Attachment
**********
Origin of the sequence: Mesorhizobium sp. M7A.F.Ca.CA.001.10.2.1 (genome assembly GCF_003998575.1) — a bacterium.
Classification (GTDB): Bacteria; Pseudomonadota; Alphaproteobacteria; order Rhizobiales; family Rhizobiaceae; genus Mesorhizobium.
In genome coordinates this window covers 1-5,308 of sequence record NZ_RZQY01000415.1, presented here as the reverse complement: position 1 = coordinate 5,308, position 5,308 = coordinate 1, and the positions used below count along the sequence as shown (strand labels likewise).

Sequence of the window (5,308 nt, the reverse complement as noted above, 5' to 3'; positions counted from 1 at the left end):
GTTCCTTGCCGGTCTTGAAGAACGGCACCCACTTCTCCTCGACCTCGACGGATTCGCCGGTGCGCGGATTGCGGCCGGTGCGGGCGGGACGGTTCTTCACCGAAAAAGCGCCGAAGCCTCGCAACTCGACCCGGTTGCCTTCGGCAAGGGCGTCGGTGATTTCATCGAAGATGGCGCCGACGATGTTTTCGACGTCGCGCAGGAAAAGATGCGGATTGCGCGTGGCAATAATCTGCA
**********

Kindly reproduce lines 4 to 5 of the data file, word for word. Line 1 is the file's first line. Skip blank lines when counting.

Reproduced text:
Sequence of the window (5,308 nt, the reverse complement as noted above, 5' to 3'; positions counted from 1 at the left end):
GTTCCTTGCCGGTCTTGAAGAACGGCACCCACTTCTCCTCGACCTCGACGGATTCGCCGGTGCGCGGATTGCGGCCGGTGCGGGCGGGACGGTTCTTCACCGAAAAAGCGCCGAAGCCTCGCAACTCGACCCGGTTGCCTTCGGCAAGGGCGTCGGTGATTTCATCGAAGATGGCGCCGACGATGTTTTCGACGTCGCGCAGGAAAAGATGCGGATTGCGCGTGGCAATAATCTGCA